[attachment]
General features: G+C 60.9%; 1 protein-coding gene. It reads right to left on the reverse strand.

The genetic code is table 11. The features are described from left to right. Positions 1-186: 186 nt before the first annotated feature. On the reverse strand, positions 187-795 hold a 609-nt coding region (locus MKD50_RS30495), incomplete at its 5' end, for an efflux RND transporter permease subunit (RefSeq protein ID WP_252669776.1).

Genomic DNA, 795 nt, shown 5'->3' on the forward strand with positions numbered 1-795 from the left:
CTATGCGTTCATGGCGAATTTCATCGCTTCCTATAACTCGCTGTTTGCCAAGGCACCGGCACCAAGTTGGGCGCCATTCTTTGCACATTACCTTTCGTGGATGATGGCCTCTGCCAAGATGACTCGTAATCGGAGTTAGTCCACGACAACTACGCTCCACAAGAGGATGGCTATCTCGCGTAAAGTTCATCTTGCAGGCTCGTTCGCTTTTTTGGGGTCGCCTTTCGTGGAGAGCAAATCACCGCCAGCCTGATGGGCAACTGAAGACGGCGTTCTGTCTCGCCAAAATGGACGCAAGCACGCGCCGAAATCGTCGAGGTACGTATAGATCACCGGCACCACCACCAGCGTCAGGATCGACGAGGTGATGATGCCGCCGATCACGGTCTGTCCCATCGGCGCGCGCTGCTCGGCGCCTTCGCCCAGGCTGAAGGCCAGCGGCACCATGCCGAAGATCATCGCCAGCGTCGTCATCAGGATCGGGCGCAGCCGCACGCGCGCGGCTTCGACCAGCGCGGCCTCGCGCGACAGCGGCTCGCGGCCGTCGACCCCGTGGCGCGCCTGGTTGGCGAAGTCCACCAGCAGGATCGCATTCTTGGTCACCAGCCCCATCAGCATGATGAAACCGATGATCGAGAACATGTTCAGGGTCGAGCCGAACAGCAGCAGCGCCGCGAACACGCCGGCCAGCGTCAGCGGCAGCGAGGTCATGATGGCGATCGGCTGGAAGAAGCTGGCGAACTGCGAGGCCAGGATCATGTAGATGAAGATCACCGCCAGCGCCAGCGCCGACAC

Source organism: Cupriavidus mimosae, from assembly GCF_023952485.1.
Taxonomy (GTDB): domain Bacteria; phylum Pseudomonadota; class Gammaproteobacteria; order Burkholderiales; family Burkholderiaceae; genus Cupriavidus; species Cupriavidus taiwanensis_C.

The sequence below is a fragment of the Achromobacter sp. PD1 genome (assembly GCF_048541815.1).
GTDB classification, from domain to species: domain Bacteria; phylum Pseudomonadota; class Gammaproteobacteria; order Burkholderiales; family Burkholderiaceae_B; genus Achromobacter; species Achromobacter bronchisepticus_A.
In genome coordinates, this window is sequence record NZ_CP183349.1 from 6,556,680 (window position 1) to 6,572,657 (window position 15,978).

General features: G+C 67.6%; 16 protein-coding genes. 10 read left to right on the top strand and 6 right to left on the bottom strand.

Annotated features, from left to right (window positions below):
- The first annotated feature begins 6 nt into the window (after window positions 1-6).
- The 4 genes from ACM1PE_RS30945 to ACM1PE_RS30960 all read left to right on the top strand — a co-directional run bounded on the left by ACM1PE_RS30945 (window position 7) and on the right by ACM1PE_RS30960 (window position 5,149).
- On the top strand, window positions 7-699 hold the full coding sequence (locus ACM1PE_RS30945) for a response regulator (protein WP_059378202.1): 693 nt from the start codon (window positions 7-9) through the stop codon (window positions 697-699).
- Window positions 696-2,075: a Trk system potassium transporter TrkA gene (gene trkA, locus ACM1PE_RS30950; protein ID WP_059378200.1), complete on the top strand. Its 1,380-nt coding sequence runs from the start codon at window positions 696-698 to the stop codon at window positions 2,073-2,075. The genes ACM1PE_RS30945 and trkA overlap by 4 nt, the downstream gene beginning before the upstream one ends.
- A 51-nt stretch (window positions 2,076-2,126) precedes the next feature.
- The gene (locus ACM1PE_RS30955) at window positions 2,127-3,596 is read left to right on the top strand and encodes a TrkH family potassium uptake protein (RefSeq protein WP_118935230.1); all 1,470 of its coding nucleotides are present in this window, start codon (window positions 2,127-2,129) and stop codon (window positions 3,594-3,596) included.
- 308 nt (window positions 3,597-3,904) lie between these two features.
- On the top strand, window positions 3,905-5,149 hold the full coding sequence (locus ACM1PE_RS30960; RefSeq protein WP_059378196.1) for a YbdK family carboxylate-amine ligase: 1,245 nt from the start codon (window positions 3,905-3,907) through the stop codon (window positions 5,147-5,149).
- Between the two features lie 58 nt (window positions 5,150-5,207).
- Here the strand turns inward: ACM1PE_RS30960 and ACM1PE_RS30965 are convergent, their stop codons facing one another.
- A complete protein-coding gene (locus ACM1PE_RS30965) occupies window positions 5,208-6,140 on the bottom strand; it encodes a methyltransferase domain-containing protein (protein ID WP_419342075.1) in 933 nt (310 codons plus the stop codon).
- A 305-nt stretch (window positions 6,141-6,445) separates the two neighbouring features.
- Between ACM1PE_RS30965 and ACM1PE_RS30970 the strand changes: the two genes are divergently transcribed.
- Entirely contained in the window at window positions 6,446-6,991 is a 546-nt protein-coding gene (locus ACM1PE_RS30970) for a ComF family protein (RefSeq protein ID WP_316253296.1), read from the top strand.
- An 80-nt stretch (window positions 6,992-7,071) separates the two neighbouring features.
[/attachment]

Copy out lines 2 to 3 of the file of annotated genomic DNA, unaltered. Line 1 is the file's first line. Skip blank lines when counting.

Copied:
The genetic code is table 11. The features are described from left to right. Positions 1-186: 186 nt before the first annotated feature. On the reverse strand, positions 187-795 hold a 609-nt coding region (locus MKD50_RS30495), incomplete at its 5' end, for an efflux RND transporter permease subunit (RefSeq protein ID WP_252669776.1).

Genomic DNA, 795 nt, shown 5'->3' on the forward strand with positions numbered 1-795 from the left: